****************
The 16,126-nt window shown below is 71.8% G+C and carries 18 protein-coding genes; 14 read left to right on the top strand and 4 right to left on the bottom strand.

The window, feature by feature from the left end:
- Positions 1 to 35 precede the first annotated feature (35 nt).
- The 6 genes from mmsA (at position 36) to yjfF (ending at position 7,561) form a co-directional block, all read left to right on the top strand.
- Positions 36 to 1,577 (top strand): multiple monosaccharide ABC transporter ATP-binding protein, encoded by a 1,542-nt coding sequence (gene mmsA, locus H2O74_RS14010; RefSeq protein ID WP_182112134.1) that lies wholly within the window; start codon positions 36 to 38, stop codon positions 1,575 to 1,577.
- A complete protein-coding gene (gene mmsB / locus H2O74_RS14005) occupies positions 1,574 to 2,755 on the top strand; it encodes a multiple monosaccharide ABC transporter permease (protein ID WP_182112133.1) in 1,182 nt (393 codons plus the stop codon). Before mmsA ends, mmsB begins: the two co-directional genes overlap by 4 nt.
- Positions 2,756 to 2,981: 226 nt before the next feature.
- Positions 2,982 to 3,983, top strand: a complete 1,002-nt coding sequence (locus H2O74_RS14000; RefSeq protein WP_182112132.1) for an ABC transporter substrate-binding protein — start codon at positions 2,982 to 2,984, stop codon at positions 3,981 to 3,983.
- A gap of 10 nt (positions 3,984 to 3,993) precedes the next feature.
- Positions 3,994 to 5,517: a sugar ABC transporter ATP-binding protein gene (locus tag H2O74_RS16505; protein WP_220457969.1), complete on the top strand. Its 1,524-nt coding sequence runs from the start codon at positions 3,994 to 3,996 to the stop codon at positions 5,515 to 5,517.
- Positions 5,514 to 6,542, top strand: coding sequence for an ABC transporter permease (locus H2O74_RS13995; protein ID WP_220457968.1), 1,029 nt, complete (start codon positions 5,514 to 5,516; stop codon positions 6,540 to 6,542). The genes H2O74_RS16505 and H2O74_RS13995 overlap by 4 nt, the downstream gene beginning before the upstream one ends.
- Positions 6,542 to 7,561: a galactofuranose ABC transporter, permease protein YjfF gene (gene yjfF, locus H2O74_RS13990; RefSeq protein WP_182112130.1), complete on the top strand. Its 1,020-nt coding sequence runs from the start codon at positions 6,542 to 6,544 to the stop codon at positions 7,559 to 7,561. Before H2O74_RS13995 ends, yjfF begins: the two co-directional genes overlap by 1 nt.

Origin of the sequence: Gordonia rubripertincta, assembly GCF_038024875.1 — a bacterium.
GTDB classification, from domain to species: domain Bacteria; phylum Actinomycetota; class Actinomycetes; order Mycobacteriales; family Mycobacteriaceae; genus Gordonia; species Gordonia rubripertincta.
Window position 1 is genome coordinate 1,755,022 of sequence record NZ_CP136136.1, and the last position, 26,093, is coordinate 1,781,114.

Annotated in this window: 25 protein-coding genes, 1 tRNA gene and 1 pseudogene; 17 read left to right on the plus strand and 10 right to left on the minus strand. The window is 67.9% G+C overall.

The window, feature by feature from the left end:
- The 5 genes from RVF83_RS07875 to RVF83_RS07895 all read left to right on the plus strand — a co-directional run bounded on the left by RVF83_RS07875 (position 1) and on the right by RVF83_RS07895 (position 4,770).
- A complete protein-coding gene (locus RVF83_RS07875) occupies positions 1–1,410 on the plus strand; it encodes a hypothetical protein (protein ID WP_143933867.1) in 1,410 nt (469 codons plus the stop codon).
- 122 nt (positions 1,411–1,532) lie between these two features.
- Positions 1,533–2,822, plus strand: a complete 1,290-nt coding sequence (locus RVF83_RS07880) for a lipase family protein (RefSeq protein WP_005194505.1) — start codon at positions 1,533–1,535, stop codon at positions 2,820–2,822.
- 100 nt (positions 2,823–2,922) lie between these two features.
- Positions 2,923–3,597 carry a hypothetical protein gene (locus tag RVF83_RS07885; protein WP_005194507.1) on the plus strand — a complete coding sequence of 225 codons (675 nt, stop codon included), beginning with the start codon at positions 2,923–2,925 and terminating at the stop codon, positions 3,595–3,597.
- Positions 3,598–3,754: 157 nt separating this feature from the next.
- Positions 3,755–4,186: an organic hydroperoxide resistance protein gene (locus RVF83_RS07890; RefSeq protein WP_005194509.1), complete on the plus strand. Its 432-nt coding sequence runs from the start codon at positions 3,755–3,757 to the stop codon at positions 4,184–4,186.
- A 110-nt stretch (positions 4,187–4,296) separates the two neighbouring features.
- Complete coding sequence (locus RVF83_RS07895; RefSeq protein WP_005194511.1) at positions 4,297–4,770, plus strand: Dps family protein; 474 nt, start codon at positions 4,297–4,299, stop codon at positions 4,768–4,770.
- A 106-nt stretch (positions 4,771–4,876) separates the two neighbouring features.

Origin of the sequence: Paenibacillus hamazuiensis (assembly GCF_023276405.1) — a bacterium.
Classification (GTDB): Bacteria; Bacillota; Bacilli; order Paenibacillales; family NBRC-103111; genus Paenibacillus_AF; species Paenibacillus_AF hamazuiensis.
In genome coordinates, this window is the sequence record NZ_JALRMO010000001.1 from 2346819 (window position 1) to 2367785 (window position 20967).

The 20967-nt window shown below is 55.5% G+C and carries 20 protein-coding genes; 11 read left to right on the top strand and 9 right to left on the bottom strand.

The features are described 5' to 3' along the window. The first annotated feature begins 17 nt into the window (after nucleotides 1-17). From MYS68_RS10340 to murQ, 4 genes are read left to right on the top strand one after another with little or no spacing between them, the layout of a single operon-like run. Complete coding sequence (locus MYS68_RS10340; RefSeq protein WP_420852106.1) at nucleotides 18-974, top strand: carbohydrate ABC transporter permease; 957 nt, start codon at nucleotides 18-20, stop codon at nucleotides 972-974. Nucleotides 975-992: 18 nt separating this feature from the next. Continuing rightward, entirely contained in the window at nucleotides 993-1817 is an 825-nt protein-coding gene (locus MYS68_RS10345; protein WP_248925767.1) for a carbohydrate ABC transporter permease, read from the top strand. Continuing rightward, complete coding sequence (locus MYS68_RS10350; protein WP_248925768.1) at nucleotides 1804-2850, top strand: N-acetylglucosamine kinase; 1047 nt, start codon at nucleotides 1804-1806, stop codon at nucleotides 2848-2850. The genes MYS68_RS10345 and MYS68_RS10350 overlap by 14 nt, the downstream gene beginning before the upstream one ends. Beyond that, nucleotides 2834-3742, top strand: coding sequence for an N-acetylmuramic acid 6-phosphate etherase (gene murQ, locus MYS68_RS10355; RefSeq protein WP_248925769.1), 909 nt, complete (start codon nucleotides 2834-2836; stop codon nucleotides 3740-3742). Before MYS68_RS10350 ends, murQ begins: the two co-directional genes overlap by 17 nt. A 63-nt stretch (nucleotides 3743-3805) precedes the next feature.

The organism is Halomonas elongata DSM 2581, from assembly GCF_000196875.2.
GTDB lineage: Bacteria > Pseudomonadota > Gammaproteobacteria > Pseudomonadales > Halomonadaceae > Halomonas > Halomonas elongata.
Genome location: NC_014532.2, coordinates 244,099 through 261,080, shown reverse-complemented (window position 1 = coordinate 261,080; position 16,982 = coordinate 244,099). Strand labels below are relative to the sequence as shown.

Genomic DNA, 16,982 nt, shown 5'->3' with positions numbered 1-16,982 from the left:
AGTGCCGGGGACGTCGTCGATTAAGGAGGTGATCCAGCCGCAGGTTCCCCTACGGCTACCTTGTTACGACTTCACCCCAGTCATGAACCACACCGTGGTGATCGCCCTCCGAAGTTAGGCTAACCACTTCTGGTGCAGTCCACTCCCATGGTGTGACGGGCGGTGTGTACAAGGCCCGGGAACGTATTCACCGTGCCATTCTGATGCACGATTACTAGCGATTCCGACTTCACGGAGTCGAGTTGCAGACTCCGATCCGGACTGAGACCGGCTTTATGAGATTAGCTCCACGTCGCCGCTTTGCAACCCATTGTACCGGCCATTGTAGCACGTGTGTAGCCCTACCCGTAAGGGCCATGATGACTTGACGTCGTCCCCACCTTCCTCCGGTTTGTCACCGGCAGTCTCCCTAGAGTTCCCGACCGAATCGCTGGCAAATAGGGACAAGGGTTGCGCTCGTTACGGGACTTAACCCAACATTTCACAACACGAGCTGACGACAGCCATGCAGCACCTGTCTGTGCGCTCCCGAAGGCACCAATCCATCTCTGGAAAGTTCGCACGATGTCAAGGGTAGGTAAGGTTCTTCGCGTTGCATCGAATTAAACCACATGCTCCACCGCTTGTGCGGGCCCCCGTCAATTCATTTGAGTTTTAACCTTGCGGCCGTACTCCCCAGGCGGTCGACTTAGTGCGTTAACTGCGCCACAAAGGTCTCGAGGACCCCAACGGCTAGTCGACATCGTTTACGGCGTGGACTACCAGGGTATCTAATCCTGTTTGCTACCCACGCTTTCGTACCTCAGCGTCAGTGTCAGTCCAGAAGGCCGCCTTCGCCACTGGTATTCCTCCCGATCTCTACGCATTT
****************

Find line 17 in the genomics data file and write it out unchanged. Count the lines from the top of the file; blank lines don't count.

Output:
The window, feature by feature from the left end: